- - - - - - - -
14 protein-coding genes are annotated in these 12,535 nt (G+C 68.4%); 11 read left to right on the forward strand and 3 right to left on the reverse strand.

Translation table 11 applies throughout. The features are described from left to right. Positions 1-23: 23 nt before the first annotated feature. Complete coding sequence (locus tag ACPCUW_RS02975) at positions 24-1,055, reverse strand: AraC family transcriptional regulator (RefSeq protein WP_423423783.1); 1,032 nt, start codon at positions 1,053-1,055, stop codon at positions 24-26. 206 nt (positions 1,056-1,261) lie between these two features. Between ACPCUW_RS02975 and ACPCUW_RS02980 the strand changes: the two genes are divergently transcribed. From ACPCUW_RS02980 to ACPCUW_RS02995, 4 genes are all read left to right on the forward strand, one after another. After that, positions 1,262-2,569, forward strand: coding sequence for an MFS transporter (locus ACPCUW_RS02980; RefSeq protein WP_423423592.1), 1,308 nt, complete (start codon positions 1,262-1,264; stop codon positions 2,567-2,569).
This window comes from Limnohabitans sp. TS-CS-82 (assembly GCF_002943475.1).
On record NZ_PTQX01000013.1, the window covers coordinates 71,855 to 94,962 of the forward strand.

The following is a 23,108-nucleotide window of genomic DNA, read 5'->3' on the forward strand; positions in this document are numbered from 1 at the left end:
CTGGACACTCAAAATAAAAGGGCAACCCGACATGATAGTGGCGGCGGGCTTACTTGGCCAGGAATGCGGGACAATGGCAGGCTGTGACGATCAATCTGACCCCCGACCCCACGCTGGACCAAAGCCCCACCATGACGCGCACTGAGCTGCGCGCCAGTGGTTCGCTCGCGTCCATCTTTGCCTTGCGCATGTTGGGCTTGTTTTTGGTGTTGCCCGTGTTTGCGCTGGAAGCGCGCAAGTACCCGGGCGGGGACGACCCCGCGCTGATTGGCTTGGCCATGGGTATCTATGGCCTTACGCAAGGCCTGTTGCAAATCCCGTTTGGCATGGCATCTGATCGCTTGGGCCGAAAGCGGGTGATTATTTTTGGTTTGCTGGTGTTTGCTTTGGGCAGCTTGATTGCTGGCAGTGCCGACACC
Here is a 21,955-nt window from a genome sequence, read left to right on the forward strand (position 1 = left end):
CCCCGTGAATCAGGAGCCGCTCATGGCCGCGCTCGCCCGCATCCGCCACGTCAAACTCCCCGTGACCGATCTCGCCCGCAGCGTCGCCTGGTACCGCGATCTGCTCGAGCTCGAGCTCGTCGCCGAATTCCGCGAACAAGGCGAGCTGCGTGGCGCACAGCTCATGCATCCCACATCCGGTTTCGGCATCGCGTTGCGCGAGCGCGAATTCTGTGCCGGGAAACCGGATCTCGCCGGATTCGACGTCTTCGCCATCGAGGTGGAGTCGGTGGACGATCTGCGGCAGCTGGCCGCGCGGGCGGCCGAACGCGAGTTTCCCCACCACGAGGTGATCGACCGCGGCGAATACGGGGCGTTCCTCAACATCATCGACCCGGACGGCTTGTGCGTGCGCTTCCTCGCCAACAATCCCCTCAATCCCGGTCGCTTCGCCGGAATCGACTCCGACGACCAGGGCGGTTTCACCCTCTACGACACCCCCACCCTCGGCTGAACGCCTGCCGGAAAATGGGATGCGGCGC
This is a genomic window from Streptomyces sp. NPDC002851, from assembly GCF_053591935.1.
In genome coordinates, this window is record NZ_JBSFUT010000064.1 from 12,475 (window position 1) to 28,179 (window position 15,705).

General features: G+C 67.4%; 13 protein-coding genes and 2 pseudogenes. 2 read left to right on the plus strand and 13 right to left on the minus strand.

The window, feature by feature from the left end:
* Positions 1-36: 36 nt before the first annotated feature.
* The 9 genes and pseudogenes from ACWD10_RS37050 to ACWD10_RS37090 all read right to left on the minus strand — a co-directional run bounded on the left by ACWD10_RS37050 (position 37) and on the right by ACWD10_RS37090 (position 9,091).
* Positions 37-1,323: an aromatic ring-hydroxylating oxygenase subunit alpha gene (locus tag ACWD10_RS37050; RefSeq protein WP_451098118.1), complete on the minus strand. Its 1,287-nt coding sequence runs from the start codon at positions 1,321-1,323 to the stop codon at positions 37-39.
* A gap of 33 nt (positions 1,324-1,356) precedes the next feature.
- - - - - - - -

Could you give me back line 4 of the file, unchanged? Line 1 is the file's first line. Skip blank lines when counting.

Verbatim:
On record NZ_PTQX01000013.1, the window covers coordinates 71,855 to 94,962 of the forward strand.